I'm confused about the intended audience of this book. The focus of the book is definitely quite evangelical, but Root also distances himself from evangelical practices, so it's unclear who he's really talking to. The first two chapters provide a historical overview of the development of youth ministry, which was interesting, especially because of the way it follows normative (white middle class) US culture. The focus here is also evangelical, but it's unclear whether that's really reflective of the rise of youth ministry or simply the author's focus. After the history, the book shifts to a more contemporary look, which involved interviews with youth leaders and youth. This section was interesting but brief, and seemed to serve primarily to establish the "problem" of how relational youth ministry is being done. The book then took a significant shift in tone, first detailing Bonhoeffer's approach to incarnational/relational ministry (which I appreciated) and then getting quite convoluted with theoretical-technical language. A significant part of the second half of the book was devoted to exploring two examples, one hypothetical and the other from a movie. This section got quite repetitive and clunky; the hypothetical example was useful, the movie example didn't seem to have a good purpose for being there and was honestly just weird.
Using Bonhoeffer, Root puts forward a relational ministry that is focused not on using a relationship as a means to the end, but the end in itself. He says that the goal of youth ministry is to enter into what he calls “place-sharing” relationships with youth. He describes how it is in these relationships that both parties encounter Christ. His argument is well thought out and very appealing to someone who is not interested in large programs focused solely on numbers. Yet, to shift from current thinking to this style of youth ministry demands an entire shift of a congregation that seems almost impossible. Perhaps a shift like this would be easier to accomplish in a smaller congregation than a larger one. Skip the first section on the history of youth ministry if you just want his suggestions and skip it all until the last chapter if you really don’t want to fully understand.
This was the best book on ministry I've ever read, even after getting my degree in Christian ministry. It has transformed my personal philosophy of ministry and put words to things that were only present as a seed in my heart. If you're sick of institutionalized, consumer youth ministry that peddles a divine commodity, this book is for you.
Details that I loved: the concept of "place-sharing" with youth, maintaining boundaries with youth through being both open and closed, identifying suffering as a key component for adult leaders (instead of seeking "adolescent adoration"), engaging the broader congregation and adults more generally in connection/relationship with youth, and the history/emergence of relational youth ministry.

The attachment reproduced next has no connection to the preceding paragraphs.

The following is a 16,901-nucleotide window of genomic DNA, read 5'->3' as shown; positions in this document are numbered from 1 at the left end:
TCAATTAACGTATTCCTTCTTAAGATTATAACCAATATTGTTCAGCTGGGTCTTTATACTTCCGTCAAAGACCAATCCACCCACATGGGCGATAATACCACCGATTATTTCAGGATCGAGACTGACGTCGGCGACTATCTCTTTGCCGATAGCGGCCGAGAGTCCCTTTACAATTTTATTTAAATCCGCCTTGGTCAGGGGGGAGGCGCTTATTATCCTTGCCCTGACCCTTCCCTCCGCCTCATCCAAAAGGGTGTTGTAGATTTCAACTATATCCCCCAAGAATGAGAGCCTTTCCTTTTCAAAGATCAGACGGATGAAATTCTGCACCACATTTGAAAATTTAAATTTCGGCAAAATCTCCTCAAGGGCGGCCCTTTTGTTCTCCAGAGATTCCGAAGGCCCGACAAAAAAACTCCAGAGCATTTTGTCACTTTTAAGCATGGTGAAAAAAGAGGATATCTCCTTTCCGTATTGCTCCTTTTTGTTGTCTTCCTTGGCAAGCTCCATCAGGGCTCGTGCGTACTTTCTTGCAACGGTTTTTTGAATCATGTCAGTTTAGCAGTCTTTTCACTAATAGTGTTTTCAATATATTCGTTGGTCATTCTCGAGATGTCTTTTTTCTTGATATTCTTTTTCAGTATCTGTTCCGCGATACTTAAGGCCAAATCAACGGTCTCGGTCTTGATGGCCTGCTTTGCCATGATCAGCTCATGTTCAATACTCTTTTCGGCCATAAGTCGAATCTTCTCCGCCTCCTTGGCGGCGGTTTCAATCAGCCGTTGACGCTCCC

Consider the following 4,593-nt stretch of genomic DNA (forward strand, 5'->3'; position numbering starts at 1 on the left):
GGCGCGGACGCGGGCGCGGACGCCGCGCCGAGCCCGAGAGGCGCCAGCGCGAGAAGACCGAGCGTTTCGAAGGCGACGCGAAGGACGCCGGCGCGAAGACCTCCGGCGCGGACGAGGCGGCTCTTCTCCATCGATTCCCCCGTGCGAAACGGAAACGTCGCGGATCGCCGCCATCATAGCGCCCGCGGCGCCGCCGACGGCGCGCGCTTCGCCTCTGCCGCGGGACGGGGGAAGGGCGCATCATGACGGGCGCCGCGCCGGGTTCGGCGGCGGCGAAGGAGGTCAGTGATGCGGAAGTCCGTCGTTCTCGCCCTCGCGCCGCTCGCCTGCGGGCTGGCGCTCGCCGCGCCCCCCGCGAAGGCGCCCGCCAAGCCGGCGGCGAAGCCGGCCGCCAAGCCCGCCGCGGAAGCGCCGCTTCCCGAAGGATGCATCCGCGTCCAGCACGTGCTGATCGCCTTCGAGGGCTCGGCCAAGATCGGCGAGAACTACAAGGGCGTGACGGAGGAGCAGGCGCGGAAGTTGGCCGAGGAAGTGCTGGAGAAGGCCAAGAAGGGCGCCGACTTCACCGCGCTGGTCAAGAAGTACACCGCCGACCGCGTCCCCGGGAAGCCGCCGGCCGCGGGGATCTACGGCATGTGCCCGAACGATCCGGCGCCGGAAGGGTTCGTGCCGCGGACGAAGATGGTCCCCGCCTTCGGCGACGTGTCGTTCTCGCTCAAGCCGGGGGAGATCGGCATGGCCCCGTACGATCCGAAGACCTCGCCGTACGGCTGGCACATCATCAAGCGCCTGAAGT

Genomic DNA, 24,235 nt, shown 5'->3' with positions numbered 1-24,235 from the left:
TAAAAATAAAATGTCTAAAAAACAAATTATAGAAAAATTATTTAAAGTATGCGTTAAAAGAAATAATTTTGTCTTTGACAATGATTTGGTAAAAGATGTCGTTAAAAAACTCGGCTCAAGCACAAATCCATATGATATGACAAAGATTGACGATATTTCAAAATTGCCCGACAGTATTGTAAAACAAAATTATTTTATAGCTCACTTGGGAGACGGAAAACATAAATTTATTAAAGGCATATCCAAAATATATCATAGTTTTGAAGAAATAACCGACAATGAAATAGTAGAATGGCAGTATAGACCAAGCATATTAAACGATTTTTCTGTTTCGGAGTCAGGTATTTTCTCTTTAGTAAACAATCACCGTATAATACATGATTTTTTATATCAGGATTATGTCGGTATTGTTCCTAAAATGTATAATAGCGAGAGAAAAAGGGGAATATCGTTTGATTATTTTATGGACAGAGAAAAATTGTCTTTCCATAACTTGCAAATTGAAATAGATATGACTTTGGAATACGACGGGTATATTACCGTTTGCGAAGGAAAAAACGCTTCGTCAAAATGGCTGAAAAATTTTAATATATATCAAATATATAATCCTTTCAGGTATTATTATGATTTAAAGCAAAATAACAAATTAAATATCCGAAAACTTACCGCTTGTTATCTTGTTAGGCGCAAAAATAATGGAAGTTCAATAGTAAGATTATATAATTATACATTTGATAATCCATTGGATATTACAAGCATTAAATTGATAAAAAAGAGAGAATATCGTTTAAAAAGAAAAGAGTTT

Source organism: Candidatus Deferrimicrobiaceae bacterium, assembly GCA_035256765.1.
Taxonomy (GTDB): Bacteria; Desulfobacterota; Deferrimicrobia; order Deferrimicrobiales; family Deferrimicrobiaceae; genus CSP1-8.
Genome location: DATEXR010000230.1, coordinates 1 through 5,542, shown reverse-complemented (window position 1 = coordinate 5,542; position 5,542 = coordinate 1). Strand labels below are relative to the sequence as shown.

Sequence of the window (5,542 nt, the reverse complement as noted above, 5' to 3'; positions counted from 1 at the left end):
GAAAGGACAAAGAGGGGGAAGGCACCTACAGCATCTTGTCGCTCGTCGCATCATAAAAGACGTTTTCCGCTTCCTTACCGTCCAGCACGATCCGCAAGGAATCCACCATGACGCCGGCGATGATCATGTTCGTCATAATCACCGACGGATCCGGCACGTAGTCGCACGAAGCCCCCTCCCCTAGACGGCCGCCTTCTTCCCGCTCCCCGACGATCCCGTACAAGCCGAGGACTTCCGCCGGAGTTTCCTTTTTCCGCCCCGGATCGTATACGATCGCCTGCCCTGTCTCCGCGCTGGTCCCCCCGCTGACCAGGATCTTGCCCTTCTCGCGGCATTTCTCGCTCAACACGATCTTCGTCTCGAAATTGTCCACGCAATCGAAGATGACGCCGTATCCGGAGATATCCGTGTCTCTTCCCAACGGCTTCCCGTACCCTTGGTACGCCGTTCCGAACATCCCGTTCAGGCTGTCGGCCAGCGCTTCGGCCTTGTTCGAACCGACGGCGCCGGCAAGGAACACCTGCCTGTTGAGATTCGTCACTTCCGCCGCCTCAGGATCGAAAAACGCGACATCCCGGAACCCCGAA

It’s absolutely bonkers that a 15 year old book written about youth ministry could be as resonant to our current cultural moment as this book is. Andy Root is the prophet we failed to listen to then and the wise voice we must pay attention to now. His entire works are worth your time, but this is required reading for anyone who cares about the spiritual lives of young people.
A transformational book for me. Written more as a research paper than a book, but filled with stories and metaphors for you to cling onto. Root gracefully and firmly challenges our ideas of youth ministry claiming that they are more based on cultural needs than theological reflection. Pulling from the theology of Dietrich Bonhoeffer, Root establishes youth ministry must be more than fun, exciting groups. It must be based and following (not just using Jesus as a “model” but as the Sustainer) the incarnate, crucified, and resurrected Christ.
Root works through the history of youth ministry, the theology of Bonhoeffer, and ends with practical tips on beginning to rethink ministry. If you have struggled in modern day ministry and aching for more, this book could give you the words that you didn’t even know you were feeling yet.
This book "revisits" and challenges the status quo of relationship-driven youth ministry by digging into Dietrich Bonhoeffer's theology of relationships as understood in the human-God, Jesus Christ. While this book is deep, rich, insightful & theologically sound, the reader gets lost in a slew of overly complex writing and intellectual mumbo-jumbo. Most of the concepts could be worded in ways that made sense, yet it appeared the author wanted everyone to know just how smart he was.
It was definitely an interesting book. I liked the overall thesis, but it did read more like a phd dissertation or academic paper than like a book written for the general public. The first two chapters with the history lesson about the last hundred years was also a bit dry. However, I do think that I learned a lot in the book about the open-closed principle and about how to love people without judging or manipulating them.
There are some aspects of this book which I would reject, but overall very useful for youth ministers. There are concepts in the book that can relate to any specialized area of ministry which I greatly appreciated. It is a book that is relevant for youth ministry today.